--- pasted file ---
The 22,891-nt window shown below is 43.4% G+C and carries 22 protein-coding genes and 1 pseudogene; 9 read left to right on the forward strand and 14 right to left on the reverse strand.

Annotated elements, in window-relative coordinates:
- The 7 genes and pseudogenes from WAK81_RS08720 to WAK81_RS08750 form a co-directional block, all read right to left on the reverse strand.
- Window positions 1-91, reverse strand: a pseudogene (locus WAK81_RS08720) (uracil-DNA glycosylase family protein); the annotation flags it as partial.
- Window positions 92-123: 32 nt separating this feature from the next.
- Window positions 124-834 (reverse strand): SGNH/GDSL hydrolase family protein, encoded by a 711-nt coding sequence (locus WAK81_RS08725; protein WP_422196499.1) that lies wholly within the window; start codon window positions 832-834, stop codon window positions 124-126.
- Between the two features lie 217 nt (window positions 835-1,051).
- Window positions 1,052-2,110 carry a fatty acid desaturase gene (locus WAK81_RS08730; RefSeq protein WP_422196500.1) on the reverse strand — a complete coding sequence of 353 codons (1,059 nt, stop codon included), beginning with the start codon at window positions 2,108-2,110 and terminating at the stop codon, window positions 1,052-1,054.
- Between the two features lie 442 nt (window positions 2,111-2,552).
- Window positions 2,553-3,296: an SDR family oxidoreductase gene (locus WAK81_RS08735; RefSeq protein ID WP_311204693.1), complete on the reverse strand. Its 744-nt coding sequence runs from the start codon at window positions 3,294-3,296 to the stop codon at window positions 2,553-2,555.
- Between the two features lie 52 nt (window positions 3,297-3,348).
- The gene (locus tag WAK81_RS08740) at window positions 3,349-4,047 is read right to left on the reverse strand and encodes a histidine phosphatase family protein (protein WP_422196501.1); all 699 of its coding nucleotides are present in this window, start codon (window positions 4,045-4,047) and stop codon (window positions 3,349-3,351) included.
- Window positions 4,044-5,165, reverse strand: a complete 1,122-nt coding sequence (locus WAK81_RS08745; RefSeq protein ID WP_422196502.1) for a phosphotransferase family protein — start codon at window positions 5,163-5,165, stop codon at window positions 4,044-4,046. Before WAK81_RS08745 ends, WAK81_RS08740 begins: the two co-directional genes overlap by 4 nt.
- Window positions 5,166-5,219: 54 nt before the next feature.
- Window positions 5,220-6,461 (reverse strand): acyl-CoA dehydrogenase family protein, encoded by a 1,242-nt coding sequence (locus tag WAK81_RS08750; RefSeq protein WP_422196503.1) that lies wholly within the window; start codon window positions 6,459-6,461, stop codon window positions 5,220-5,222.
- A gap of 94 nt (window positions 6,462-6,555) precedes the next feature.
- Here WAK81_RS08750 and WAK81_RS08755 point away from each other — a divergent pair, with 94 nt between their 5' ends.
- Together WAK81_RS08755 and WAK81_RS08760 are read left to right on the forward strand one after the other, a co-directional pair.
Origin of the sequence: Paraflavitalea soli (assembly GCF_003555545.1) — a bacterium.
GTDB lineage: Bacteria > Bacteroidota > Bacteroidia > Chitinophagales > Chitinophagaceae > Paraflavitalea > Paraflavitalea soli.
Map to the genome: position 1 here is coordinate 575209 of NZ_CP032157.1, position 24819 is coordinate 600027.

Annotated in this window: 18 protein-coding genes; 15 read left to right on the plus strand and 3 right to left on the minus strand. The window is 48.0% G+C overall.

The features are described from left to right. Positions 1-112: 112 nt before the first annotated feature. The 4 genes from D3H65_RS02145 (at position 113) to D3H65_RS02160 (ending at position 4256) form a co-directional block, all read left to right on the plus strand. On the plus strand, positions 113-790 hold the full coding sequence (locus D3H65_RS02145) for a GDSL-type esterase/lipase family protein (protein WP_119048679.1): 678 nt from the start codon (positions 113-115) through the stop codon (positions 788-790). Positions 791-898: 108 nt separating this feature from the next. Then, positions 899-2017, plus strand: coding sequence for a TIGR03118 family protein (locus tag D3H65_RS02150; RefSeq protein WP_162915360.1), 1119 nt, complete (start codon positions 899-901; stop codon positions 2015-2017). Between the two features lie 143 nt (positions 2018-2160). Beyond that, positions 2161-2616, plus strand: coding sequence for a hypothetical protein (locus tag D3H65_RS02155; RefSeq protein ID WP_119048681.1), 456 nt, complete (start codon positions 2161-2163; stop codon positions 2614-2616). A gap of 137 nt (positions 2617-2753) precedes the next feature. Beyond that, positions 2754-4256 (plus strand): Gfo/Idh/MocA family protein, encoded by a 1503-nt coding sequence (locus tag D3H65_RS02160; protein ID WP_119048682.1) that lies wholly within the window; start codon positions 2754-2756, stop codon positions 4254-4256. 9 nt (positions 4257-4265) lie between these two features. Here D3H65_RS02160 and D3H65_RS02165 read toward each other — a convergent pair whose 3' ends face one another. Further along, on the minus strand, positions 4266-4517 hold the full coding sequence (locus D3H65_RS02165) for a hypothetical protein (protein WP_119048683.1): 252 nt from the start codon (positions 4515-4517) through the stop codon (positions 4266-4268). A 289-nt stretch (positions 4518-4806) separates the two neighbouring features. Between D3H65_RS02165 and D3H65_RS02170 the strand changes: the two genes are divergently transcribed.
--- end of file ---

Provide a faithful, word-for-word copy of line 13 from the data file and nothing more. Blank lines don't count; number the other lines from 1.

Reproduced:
- Window positions 4,044-5,165, reverse strand: a complete 1,122-nt coding sequence (locus WAK81_RS08745; RefSeq protein ID WP_422196502.1) for a phosphotransferase family protein — start codon at window positions 5,163-5,165, stop codon at window positions 4,044-4,046. Before WAK81_RS08745 ends, WAK81_RS08740 begins: the two co-directional genes overlap by 4 nt.